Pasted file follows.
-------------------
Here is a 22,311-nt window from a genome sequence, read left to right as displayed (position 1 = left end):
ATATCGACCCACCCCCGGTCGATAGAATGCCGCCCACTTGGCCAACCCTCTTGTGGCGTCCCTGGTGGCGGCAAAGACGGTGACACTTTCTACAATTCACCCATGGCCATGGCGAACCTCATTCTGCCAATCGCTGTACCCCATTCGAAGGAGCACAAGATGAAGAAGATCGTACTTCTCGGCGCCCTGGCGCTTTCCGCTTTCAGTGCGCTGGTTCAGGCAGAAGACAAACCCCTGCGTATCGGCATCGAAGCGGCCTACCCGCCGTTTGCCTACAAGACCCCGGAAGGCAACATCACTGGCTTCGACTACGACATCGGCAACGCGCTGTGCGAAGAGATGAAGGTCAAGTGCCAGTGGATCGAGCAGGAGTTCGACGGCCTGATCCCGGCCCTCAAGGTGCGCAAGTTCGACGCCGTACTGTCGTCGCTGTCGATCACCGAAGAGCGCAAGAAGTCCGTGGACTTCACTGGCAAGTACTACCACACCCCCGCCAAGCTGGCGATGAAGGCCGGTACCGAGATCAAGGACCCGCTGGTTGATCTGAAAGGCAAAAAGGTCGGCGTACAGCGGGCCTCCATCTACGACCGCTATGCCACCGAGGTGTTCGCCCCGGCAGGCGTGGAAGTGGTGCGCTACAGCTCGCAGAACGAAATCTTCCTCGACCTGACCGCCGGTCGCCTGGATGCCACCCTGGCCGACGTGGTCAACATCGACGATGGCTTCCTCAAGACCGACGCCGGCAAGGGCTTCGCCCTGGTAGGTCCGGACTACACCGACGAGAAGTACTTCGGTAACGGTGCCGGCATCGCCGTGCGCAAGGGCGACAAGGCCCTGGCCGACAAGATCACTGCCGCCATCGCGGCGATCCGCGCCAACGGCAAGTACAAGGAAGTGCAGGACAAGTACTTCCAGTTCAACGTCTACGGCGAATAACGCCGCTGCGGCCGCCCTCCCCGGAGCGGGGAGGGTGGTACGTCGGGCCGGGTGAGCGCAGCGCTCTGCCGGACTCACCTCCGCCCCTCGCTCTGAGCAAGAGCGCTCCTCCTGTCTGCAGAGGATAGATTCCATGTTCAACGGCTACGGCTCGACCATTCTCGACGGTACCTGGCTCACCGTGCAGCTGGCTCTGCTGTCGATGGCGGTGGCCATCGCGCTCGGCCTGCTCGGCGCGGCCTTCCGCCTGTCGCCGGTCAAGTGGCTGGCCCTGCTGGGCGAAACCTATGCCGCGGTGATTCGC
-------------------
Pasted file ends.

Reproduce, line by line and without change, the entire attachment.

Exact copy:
Here is a 22,311-nt window from a genome sequence, read left to right as displayed (position 1 = left end):
ATATCGACCCACCCCCGGTCGATAGAATGCCGCCCACTTGGCCAACCCTCTTGTGGCGTCCCTGGTGGCGGCAAAGACGGTGACACTTTCTACAATTCACCCATGGCCATGGCGAACCTCATTCTGCCAATCGCTGTACCCCATTCGAAGGAGCACAAGATGAAGAAGATCGTACTTCTCGGCGCCCTGGCGCTTTCCGCTTTCAGTGCGCTGGTTCAGGCAGAAGACAAACCCCTGCGTATCGGCATCGAAGCGGCCTACCCGCCGTTTGCCTACAAGACCCCGGAAGGCAACATCACTGGCTTCGACTACGACATCGGCAACGCGCTGTGCGAAGAGATGAAGGTCAAGTGCCAGTGGATCGAGCAGGAGTTCGACGGCCTGATCCCGGCCCTCAAGGTGCGCAAGTTCGACGCCGTACTGTCGTCGCTGTCGATCACCGAAGAGCGCAAGAAGTCCGTGGACTTCACTGGCAAGTACTACCACACCCCCGCCAAGCTGGCGATGAAGGCCGGTACCGAGATCAAGGACCCGCTGGTTGATCTGAAAGGCAAAAAGGTCGGCGTACAGCGGGCCTCCATCTACGACCGCTATGCCACCGAGGTGTTCGCCCCGGCAGGCGTGGAAGTGGTGCGCTACAGCTCGCAGAACGAAATCTTCCTCGACCTGACCGCCGGTCGCCTGGATGCCACCCTGGCCGACGTGGTCAACATCGACGATGGCTTCCTCAAGACCGACGCCGGCAAGGGCTTCGCCCTGGTAGGTCCGGACTACACCGACGAGAAGTACTTCGGTAACGGTGCCGGCATCGCCGTGCGCAAGGGCGACAAGGCCCTGGCCGACAAGATCACTGCCGCCATCGCGGCGATCCGCGCCAACGGCAAGTACAAGGAAGTGCAGGACAAGTACTTCCAGTTCAACGTCTACGGCGAATAACGCCGCTGCGGCCGCCCTCCCCGGAGCGGGGAGGGTGGTACGTCGGGCCGGGTGAGCGCAGCGCTCTGCCGGACTCACCTCCGCCCCTCGCTCTGAGCAAGAGCGCTCCTCCTGTCTGCAGAGGATAGATTCCATGTTCAACGGCTACGGCTCGACCATTCTCGACGGTACCTGGCTCACCGTGCAGCTGGCTCTGCTGTCGATGGCGGTGGCCATCGCGCTCGGCCTGCTCGGCGCGGCCTTCCGCCTGTCGCCGGTCAAGTGGCTGGCCCTGCTGGGCGAAACCTATGCCGCGGTGATTCGC